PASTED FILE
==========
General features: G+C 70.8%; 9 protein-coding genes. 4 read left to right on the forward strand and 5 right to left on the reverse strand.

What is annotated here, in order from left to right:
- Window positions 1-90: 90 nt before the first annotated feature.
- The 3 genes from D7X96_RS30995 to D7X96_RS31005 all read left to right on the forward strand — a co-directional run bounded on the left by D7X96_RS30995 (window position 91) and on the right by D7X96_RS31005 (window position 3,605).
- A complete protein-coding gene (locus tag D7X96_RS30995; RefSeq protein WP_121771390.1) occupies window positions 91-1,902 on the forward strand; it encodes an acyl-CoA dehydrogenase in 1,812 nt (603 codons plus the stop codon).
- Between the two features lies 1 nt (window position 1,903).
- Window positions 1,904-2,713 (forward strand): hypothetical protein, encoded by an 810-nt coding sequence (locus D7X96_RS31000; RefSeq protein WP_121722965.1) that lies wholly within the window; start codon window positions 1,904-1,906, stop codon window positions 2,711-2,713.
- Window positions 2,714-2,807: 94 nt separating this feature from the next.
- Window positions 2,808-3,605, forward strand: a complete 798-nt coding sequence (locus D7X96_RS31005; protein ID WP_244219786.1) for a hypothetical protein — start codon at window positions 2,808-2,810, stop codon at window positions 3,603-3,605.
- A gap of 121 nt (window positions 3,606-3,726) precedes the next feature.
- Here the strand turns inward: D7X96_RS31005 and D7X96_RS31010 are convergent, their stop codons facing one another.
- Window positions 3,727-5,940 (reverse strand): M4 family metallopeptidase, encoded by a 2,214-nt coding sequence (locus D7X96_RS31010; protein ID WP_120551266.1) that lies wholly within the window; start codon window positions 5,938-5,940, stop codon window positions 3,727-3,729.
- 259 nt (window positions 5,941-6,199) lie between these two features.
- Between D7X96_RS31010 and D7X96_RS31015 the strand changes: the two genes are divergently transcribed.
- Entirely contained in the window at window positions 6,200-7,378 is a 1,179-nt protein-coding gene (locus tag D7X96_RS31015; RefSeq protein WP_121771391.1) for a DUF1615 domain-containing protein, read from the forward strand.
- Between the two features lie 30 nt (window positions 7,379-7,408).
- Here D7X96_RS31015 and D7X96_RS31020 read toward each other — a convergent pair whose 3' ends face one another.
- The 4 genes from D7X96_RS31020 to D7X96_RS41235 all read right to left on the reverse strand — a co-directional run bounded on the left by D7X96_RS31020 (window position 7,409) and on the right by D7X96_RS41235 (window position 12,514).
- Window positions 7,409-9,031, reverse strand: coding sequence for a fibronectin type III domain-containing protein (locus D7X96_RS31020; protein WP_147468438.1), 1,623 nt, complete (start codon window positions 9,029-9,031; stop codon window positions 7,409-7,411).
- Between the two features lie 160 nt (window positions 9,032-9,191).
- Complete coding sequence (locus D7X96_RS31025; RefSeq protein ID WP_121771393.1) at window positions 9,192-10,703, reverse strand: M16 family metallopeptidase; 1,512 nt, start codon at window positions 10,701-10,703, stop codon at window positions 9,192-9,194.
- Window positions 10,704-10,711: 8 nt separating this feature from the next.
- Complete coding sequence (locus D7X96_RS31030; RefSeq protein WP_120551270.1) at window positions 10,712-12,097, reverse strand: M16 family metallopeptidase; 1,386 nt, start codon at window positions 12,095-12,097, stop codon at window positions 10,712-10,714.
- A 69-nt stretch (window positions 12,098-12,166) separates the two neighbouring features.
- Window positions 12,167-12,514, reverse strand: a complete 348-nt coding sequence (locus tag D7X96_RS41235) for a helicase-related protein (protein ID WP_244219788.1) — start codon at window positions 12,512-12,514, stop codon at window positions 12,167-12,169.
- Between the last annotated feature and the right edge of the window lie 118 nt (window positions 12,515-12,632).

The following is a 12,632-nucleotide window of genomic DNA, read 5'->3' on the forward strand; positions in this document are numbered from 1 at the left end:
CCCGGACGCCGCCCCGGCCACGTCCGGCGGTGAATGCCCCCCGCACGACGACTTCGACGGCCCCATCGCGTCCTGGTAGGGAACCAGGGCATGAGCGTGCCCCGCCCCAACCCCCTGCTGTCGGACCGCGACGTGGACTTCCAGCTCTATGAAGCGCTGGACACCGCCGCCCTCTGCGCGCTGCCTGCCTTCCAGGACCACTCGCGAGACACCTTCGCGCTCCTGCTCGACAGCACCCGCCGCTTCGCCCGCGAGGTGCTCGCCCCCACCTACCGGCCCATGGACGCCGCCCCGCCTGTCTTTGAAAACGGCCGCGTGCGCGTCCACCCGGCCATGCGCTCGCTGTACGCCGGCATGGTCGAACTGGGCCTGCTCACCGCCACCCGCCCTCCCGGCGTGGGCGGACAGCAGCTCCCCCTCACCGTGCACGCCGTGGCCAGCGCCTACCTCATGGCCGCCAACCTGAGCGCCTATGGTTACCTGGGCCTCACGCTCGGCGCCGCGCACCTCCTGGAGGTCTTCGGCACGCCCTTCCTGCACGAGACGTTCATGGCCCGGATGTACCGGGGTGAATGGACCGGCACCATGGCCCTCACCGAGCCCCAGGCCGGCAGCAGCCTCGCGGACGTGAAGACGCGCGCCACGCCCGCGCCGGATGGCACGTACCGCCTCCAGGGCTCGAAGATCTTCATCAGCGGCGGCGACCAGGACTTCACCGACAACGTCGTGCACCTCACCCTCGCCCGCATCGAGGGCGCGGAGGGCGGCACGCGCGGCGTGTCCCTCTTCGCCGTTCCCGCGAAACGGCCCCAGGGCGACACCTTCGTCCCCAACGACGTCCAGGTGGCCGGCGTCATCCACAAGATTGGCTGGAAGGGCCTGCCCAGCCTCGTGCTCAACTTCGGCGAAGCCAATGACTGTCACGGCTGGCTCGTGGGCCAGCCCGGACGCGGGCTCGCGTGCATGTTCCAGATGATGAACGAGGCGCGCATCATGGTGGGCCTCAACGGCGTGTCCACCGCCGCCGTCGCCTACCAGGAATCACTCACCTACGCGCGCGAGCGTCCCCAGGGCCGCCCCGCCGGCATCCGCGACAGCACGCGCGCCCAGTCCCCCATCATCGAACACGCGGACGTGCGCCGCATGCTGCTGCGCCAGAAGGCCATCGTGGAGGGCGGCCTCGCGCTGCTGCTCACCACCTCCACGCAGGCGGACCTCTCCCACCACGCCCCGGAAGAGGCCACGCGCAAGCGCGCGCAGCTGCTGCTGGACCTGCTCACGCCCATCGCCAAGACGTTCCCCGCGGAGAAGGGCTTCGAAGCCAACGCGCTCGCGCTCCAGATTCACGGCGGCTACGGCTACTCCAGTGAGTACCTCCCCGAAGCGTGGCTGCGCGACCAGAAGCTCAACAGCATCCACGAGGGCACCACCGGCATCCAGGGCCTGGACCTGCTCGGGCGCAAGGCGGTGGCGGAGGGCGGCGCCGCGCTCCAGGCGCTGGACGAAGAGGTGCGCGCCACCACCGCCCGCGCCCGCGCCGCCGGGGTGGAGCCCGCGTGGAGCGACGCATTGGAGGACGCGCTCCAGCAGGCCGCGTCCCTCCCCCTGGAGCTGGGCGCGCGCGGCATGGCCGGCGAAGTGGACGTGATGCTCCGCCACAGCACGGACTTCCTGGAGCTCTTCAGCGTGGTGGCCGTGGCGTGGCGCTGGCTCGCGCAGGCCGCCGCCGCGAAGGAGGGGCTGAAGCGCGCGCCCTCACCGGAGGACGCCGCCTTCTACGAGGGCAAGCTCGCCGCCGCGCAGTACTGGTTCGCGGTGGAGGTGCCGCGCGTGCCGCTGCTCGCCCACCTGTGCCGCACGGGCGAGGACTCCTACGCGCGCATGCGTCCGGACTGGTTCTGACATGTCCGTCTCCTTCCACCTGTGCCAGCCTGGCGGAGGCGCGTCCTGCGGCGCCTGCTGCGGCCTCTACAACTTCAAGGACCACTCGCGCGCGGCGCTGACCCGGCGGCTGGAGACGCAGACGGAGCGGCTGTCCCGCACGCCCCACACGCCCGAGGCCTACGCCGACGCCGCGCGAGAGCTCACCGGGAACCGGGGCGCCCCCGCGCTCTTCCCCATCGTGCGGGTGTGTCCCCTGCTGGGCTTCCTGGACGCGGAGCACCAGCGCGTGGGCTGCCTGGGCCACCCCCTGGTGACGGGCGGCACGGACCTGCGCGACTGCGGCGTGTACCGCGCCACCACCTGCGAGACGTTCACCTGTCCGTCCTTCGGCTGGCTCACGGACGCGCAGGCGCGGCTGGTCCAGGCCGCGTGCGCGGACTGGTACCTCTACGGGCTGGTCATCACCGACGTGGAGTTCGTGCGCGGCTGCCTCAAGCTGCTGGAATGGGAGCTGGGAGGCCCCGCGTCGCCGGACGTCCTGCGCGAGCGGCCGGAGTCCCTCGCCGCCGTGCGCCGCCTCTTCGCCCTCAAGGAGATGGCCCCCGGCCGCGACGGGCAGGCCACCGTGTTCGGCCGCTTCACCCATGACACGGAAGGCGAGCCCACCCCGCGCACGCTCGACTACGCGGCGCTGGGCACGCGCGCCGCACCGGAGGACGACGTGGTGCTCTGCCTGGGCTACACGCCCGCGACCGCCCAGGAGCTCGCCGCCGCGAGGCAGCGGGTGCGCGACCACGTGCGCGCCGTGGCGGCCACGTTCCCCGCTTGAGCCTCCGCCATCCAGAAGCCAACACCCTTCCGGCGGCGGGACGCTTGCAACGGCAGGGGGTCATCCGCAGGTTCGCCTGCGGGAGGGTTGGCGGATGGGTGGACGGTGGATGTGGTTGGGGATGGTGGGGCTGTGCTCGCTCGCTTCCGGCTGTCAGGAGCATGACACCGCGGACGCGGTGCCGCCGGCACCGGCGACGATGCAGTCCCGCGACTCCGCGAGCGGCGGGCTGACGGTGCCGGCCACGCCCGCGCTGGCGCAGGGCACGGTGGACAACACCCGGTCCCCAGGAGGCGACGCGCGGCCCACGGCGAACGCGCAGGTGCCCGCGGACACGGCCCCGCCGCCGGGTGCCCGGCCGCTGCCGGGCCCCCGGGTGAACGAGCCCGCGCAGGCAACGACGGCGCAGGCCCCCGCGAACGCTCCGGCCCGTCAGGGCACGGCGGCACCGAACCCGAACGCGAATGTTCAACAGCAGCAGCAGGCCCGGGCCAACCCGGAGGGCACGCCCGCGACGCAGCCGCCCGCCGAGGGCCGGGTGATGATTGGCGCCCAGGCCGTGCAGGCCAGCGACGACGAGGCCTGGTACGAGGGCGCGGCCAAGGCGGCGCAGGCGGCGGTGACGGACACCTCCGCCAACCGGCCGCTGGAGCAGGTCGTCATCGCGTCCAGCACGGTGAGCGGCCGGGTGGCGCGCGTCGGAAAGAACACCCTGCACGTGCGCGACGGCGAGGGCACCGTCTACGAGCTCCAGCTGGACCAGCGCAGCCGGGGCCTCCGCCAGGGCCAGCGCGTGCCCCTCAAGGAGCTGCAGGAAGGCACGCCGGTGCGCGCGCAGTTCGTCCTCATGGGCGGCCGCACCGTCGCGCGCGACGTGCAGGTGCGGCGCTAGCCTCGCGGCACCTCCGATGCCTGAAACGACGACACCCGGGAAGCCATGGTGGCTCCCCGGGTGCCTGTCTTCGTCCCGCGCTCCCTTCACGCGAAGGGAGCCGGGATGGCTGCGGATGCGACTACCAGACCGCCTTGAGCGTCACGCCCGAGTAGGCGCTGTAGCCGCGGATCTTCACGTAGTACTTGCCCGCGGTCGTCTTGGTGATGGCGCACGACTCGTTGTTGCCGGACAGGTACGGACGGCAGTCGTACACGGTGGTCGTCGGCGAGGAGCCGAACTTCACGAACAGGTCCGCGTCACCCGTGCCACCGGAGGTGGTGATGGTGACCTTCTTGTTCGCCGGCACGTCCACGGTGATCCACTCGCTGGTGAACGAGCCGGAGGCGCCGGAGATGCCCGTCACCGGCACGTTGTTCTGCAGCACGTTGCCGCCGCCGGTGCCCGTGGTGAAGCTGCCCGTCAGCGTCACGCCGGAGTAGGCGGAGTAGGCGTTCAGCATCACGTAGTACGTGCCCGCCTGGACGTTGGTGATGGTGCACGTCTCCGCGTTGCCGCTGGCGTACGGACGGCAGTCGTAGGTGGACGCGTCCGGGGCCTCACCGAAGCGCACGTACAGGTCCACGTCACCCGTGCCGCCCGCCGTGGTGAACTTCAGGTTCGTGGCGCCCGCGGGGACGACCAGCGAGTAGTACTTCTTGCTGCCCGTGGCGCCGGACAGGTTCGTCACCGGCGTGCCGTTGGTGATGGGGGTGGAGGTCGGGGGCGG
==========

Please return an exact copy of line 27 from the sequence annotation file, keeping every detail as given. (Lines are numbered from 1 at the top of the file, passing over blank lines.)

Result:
The following is a 12,632-nucleotide window of genomic DNA, read 5'->3' on the forward strand; positions in this document are numbered from 1 at the left end: